The question about the effectiveness of computer glasses in protecting your eyes against the maladies of digital screens, particularly blue light, appear often: Can glasses help eye strain; Do glasses protect your eyes from computer; How to protect eyes from computer screen using glasses; Can you get glasses for eye strain; Do computer glasses really work; etc. If you go and ask this question your favorite search engine you’ll get a lot of positive, a lot of negative, and a lot of inconclusive answers. That is because computer glasses effectiveness against eye strain depends on many objective and subjective factors. So, to answer the question in the title: Yes, they can protect your eyes, but when used properly. This article highlights one of perhaps the least known but the most common cause of eye strain for computer glasses wearers: the reflections on the back of the lenses.
Disclaimer: I am NOT a vision scientist nor a physician but a more computer glare and light-sensitive person, hence my interest in low blue light filters, eye strain, blurred vision, acuity and light sensitivity.
Should you protect your eyes from computer
There are different reasons why one might want to use computer glasses or other blue light filters: to improve vision/acuity, to prevent eye strain or computer vision syndrome in any one of its manifestations (symptoms), to sleep better, avoid age-related macular degeneration, etc.. In this article the focus is on eye strain.
Computer glasses may mean clear lens glasses with an extra power add to help eyes strain less. Nowadays, it’s become very common for computer glasses to also include some form of blue light protection because blue light from digital screens and artificial lighting is an important cause of eye strain.
There are also other ways of protecting your eyes from computer blue light. You might also consider anti-glare, or blue blocking screen protectors; contact lenses; blue light filter apps; and even your natural blue light filter – macular pigment. Each is also discussed below in terms of how susceptible they are to veiling glare.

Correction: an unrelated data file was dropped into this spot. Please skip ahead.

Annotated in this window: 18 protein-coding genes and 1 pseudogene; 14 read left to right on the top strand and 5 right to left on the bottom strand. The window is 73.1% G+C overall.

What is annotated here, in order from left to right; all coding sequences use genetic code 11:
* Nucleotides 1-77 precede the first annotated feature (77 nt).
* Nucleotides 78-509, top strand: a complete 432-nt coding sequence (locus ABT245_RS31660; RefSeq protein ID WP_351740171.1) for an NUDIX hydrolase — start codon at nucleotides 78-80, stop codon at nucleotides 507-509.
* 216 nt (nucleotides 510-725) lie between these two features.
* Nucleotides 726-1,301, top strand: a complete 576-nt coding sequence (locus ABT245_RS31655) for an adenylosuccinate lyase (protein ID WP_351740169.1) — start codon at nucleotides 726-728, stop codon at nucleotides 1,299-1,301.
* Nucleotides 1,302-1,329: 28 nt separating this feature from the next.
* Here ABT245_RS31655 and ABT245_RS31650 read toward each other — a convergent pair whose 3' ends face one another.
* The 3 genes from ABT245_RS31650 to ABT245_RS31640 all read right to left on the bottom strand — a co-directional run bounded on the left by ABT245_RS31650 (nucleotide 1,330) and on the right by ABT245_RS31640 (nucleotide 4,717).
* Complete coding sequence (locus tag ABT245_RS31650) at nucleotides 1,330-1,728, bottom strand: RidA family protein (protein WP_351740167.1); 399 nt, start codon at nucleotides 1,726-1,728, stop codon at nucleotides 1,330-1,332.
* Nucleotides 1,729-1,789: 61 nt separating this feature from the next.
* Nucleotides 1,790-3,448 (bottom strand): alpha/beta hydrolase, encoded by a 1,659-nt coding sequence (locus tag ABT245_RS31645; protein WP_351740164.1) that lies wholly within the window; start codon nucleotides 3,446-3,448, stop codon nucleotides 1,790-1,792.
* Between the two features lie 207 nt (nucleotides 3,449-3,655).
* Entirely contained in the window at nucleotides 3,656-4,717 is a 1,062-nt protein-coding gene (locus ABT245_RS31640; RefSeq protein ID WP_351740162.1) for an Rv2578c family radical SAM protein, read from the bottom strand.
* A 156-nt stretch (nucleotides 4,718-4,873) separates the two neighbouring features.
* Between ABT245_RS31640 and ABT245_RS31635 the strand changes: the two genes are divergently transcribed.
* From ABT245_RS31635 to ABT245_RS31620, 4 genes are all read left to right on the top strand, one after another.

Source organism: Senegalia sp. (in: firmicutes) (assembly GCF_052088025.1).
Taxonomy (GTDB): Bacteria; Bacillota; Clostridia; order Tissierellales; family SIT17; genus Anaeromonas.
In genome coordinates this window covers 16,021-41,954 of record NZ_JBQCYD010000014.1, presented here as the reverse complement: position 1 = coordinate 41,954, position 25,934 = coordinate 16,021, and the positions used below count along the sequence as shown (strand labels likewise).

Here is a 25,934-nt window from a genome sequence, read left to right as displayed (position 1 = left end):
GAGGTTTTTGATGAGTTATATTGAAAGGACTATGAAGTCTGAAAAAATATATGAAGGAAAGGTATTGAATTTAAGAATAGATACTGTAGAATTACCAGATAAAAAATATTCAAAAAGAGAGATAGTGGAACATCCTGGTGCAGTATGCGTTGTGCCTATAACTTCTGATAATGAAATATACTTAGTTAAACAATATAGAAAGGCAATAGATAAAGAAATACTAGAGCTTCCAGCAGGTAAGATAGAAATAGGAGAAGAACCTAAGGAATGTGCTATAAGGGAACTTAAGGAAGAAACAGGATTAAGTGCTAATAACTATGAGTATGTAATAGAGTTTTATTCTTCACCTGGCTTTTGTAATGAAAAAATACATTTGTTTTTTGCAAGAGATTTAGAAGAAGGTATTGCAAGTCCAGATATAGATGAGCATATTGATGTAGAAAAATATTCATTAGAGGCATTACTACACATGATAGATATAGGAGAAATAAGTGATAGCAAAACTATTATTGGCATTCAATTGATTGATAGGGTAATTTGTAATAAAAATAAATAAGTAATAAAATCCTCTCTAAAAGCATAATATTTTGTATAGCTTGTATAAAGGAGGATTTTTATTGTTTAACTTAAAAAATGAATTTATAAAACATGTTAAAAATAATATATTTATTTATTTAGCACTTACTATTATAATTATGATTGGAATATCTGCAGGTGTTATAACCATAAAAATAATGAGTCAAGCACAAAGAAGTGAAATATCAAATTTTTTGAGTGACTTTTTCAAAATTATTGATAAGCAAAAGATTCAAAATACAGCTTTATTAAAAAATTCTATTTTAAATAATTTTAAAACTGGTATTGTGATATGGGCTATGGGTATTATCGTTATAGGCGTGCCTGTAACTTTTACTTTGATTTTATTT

Sources of the differences in computer glasses effectiveness
First, there are considerable differences between different computer glasses. They may block more or less blue light. Hence, different eye strain glasses may be more or less effective when worn by the same person.
Similarly, the effectiveness of the same pair of glasses may vary from person to person due to subjective differences in our visual systems. The best researched is the variability in the blue blocking capabilities of our natural blue light filter – macular pigment.
Other sources for different perception of how well a given pair of computer glasses work might be the differences in: the digital screen used; your workstation lighting; your screen-based eye use habits; the accumulated digital eye strain (how tired your eyes are) after months perhaps years of heavy digital screen (ab)use; etc.
Finally, there are also differences in how computer eyeglasses are used. By adding a filter in front of your eyes, you add another potential source of glare and reflections that may strain your eyes.
Veiling glare: Faint ghost images on the back of your glasses
Veiling glare on computer glasses is a big problem for their effectiveness. Acuity – considered as viewed image clarity, i.e. whatever a digital screen displays – may be considerably reduced by reflections of light from the lenses’ back surface (the one facing eyeglasses user).
These reflections are normally in the form of faint ghost images. They are also referred to as veiling glare. Viewing digital screens through these images can put a lot of strain on eyes.
Frequently we don’t notice veiling glare because we focus on the task beyond the glasses – on the computer screen.
That is why veiling glare is is so dangerous. Imagine your eyes’ futile and continuous effort to read off the screen through ghost images. In due time such effort may result in increased light sensitivity, eye strain, blurred vision, etc.